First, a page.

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This article was published 28/9/2013 (2207 days ago), so information in it may no longer be current.
IT took millions of years for prehistoric fossils in Manitoba to be unearthed by Joseph Hatcher — only to see some of them vanish into thin air.
"There's nothing as heartbreaking as you've spent a month or two months excavating a grand skeleton — a big mosasaur — only to show up the next day and find it's been poached or destroyed," said Hatcher, the curator of the Canadian Fossil Discovery Centre in Morden. "Right here in Manitoba.
"As researchers we're wondering what happened to our site? What happened to our skeleton?"
Hatcher was making his point about the disappearance and destruction of Manitoba fossils in the wake of a presentation Friday sponsored by the University of Manitoba's Centre for Professional and Applied Ethics.
Topic: stealing dinosaur bones.
Philip Currie, a professor and a Canadian research chair in dinosaur paleobiology, lectured students about the global increase in poachers trafficking dinosaur bones — even entire dinosaur skeletons — to buyers willing to pay more than $1 million for a prehistoric skull that may or may not be authentic.
Currie said fossil finds in places such as Mongolia, China and Argentina are often picked clean by poachers who will destroy countless bones to end up with a claw or tooth that can sell for thousands of dollars on the open market.
"There's an unbelievably huge amount of destruction going on," said Currie, whose 30-plus-year career hunting prehistoric fossils was one model for Sam Neill's character of paleontologist Dr. Alan Grant in Jurassic Park. "It's heartbreaking to see how much damage is going on."
In an effort to stem the illegal sale of dinosaur bones — either by auction or eBay — some countries, including the Mongolian government, have started to crack down, resulting in recent seizures of six specimens in the U.S. and another 30 in the U.K.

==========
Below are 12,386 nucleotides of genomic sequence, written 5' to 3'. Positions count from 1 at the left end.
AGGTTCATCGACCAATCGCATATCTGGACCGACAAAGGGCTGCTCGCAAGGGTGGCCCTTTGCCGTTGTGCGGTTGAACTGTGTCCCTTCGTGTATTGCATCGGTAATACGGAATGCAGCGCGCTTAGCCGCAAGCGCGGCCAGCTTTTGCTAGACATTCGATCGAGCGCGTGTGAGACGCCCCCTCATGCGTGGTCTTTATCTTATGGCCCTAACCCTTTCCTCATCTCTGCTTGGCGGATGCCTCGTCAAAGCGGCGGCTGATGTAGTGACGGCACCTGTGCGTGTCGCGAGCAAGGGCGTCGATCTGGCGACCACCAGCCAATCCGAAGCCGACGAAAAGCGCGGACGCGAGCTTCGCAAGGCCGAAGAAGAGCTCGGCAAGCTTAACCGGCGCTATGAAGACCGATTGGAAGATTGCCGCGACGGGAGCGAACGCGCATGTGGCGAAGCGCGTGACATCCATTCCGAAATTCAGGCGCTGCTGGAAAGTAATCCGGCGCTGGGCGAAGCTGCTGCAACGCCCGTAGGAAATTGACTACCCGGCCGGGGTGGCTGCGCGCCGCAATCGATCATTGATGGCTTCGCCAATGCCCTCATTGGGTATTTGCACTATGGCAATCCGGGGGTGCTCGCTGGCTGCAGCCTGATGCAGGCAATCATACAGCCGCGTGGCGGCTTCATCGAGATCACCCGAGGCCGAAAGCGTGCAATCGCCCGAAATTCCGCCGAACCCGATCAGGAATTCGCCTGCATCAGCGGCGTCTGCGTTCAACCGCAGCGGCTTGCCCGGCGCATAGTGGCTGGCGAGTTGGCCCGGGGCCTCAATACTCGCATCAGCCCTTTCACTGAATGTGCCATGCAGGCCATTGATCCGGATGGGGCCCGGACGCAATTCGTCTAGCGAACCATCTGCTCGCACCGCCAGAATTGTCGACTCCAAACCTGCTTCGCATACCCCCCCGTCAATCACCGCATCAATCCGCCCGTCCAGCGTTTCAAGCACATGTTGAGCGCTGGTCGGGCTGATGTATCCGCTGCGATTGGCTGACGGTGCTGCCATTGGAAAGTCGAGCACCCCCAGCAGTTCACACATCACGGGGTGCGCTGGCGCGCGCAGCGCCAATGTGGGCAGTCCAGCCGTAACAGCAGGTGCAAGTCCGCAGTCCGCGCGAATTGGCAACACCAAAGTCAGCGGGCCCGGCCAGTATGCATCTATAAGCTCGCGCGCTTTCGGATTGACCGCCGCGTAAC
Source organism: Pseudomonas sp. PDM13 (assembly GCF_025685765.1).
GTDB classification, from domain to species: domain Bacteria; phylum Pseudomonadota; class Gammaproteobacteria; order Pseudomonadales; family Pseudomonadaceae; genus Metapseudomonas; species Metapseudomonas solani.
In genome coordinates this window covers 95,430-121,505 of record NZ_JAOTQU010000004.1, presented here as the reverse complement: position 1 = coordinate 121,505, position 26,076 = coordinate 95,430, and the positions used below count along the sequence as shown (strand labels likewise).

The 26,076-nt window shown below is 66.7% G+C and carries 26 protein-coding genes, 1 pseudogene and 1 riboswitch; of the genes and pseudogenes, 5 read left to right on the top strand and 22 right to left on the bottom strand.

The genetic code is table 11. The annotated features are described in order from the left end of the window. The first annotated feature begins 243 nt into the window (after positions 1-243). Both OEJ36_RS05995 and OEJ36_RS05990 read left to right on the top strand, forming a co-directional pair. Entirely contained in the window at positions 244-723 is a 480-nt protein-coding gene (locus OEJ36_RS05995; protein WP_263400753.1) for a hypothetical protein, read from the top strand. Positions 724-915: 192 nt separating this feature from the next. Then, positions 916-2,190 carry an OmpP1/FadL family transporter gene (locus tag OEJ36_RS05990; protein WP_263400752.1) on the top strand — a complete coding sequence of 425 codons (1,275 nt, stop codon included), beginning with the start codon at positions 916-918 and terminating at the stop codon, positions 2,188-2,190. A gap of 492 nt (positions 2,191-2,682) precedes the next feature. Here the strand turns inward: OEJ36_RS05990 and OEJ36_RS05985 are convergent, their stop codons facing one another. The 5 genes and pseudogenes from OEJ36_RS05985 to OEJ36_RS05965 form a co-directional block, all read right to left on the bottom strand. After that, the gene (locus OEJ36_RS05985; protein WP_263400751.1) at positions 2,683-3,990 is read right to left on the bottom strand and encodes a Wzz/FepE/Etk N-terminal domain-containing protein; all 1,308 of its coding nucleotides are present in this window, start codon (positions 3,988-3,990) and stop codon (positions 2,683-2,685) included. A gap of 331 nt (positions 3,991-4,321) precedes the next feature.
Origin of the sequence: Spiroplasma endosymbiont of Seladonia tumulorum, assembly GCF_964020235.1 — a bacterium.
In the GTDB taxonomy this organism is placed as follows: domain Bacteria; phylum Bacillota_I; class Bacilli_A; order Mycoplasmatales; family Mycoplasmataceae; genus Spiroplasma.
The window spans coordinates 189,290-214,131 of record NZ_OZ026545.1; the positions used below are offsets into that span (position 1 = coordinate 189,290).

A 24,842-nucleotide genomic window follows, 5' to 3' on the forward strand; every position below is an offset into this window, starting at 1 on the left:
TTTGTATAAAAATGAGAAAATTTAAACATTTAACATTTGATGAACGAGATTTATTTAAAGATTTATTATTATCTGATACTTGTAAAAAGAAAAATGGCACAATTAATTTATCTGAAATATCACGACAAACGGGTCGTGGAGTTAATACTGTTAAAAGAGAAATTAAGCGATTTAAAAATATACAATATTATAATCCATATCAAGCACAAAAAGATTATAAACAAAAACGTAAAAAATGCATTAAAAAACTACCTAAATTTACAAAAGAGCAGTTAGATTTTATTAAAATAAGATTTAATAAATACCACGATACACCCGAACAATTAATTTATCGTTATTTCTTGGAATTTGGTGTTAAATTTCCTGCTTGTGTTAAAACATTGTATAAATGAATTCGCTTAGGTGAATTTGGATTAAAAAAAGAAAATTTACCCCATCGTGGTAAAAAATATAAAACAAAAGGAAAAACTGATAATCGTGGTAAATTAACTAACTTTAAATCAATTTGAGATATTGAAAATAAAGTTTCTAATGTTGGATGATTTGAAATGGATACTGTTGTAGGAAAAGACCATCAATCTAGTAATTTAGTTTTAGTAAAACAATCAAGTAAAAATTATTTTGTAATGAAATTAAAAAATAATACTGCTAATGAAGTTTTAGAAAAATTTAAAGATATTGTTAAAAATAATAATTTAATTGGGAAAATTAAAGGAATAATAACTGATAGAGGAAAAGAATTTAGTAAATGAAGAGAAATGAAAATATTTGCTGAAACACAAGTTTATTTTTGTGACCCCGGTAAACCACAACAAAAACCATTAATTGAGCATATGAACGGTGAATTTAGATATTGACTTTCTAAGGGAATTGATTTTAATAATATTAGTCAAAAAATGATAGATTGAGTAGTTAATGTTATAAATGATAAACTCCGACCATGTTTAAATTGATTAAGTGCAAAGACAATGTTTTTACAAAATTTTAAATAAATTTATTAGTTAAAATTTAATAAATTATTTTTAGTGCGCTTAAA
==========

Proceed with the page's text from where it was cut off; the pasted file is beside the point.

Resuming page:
"That makes you realize how crazy the market is," Currie said. "This is the tip of the iceberg. There are many countries so poor they don't care about protecting their resources."
So who are the buyers?
"There's no question that major dinosaur fossils are being sold to very rich people," Currie said. "Movie stars, business executives, you name it. People are building houses bigger than they've ever built them before, with huge living rooms. Sometimes they just want something that's going to fill that space. Believe it or not, there are some people in the States with T. rexes in their living rooms.
"It's exactly the same as the ivory trade," Currie added. "As far as shaming them, I don't think they're too worried about the implications of all of this. In some cases, they're just plain not aware of it at all. Let's face it, a lot of these people aren't that reachable by us."
But destruction or disappearance of fossils can take many forms.
In Manitoba, Hatcher believes fossils are routinely picked up by hikers or day trippers unaware they are breaking the law: Regulations under the Manitoba Heritage Resources Act of 1987 stipulate it's illegal to search for, excavate or maintain fossils without a government-issued permit.
"I don't think it's about the commercialization of the fossils — at least not yet," he noted. "But I worry about the greater implications. I've noticed in years where we have an amazing discovery that generates lots of media coverage, the following year we suffer more poaching events than the previous 10. Then we'll have a year or two where it's quiet and there's no discoveries, poaching almost stops. It's non-existent. If we're back in the news, suddenly there's poaching again. It's a cycle."
If prices of prehistoric finds continue to make headlines, "it won't take long before people start to think about what they can do here," Hatcher said.
Randy Turner spent much of his journalistic career on the road. A lot of roads. Dirt roads, snow-packed roads, U.S. interstates and foreign highways. In other words, he got a lot of kilometres on the odometer, if you know what we mean.